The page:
Did you ever experience something which was radical and life-changing then wonder if anyone else ever experienced that, or if you were the only one in the world?
Then, as time goes on, you find out that it is not a unique phenomenon but that it happens to others, and they even have a name for it--a Latin name, even! (No, it's not a mental disorder, thank you.)
Now that I've started this I've got to deal with another problem. I learned the name of the phenomenon by reading an article in Christianity Today (bad enough) written by Richard Foster (unthinkable!) So, there it is: public confession. I read it; I even learned something from it; and still, I am not Emergent. Please don't bother writing to tell me what an ogre he is....thanks.
You see, the first 25 years or so of my Christian experience were quite orthodox, maybe hyper-orthodox if there is such a state. It was all about Doctrine (and Standards, in one phase). It was decidedly not about feelings or emotions, ever. I "grew up" (as a 30-something) in churches where if someone said "Amen!" the rest of the congregation would pop a vertebra craning around to see who let in a charismatic. The idea of one lifting his hands in praise during singing or preaching (or anytime other than to wave bye-bye in the parking lot) was totally unacceptable, probably considered heresy.
Now, this isn't about that kind of expression but something much deeper. I said that only to set the tone for what follows. I was Dead Orthodox with emphasis on the Dead. I was to "love not the world, neither the things which are in the world" and occasionally I worked on not loving the worldly "stuff" which I still loved. My orthodoxy enabled me to trash the social-gospel practitioners who went about feeding the hungry, treating the sick, but not giving them the Gospel of Jesus Christ. "Do-gooders" trying to earn a place in Heaven.....
Then God put me into prison ministry. Five years down the road of working with these guys whose lives are or were totally disrupted by their criminal actions and the consequences, families destroyed, futures dimmed, worldly hopes weak to non-existent, I find myself weeping over their plight. My heart is more aligned with "pastoral ministry" than ever before, even when I was a "real" pastor. These men have wayward children at home whom they wish to keep from following in their destructive footsteps; they have wives and mothers and fathers who are sick, broke, angry with them, or any combination thereof.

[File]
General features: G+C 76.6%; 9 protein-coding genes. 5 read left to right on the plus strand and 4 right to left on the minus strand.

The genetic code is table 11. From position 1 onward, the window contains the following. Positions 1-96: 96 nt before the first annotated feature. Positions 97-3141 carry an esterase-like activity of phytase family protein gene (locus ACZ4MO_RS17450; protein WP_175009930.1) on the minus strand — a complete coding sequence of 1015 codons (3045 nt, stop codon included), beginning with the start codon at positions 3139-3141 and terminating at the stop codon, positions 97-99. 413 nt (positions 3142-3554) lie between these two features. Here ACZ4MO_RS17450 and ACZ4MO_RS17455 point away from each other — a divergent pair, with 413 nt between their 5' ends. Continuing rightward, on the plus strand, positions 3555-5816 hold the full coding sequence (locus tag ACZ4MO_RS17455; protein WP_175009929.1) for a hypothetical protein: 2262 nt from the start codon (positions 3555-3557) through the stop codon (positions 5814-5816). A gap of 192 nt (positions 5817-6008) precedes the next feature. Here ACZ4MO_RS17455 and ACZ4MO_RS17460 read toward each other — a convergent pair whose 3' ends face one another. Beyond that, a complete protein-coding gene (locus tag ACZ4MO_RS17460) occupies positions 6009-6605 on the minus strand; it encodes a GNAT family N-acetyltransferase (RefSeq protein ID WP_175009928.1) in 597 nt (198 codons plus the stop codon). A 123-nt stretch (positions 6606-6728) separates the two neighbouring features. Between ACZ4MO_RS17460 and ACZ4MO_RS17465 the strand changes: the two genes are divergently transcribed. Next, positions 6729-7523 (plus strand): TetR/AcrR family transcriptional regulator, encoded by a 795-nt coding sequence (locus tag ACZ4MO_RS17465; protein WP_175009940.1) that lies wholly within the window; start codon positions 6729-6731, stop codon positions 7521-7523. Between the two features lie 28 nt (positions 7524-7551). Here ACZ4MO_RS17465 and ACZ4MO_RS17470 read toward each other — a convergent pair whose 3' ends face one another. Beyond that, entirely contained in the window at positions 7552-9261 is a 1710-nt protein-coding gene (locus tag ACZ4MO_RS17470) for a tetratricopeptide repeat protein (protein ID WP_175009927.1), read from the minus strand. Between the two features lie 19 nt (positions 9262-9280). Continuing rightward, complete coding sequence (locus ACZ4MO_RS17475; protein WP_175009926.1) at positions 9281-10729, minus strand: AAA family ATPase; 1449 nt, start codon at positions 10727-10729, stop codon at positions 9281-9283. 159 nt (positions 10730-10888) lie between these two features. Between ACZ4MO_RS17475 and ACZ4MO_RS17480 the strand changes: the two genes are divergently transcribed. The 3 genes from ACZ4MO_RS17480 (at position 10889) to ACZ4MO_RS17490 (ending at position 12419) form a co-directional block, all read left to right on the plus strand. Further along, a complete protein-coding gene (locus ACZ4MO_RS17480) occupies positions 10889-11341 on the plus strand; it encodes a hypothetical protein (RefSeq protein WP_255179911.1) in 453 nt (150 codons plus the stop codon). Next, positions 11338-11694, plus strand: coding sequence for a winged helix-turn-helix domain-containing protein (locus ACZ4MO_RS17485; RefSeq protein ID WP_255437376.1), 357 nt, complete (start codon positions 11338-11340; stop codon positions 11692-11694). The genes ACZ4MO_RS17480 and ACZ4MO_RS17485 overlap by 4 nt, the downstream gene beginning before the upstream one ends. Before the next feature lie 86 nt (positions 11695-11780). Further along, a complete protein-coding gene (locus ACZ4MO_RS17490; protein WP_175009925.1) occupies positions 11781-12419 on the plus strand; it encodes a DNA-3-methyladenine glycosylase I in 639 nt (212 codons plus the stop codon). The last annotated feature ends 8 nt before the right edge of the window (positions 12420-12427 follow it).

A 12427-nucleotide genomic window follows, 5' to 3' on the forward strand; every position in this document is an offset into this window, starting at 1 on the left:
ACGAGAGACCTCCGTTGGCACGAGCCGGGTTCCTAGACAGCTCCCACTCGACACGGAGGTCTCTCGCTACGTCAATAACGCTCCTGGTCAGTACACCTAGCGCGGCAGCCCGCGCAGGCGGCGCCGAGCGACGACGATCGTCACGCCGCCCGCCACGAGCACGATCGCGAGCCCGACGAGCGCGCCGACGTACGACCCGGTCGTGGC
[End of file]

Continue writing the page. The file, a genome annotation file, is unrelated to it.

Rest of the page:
Today, I find myself not just teaching and preaching Doctrine, which I certainly do, to a fault probably in the eyes of some who disagree with my dogmatic presentation of Scripture, but writing to and speaking with wives and parents, seeking churches to minister to parolees, looking for Christian workers in this town or that town to go visit the wayward son of an inmate and tell him about Christ.
An internet friend, a Godly brother-preacher, wrote recently of his heartbreak over starving children in Africa, the down-and-outs of America, and all the miserable, hopeless fellow-humans across this globe who are generally and royally neglected by those of us in this wealthy, comfortable tiny corner of creation. He wondered if he was being untrue to his theological bent, seeing as how he is one of those cold, calculating calvinists like me. You can read his article here.
And that's where Richard Foster stepped in....What he describes as the "cultural mandate" begins with contemptus mundi..
"being torn loose from all earthly attachments and ambitions" OK, I have a strong dose of that. "In the beginning God plucks the world out of our hearts......we experience a loosening of the chains of attachment to positions of prominence and power...We experience a glorious detachment from this world and all it offers." Not wholly there, but I'm closer to this point than even 5 years ago.
Foster goes on: "And then just when we have become free from it all, God hurls the world back into our heart--amor mundi ...We deepen in our compassion for the bruised, the broken, the dispossessed. We ache and pray and labor for others in a new way, a selfless way, a joy-filled way."
Now, I might want to totally disregard much of what Foster says in this article and most of what he writes in general, and I'd like to pick at him over the two different meanings of "world" as in "For God so loved the world....." and "Love not the world...." Nevertheless, he has given me some insight into what I've experienced in recent years and I'm grateful for it. And now, when I find myself with passionate interest in the lives of my inmates and their families, and excited by my brothers who are working with the "street people" in Nashville, feeding and clothing them as well as preaching to them, I take some comfort in knowing that it's more than just me "goin' liberal" in my old age.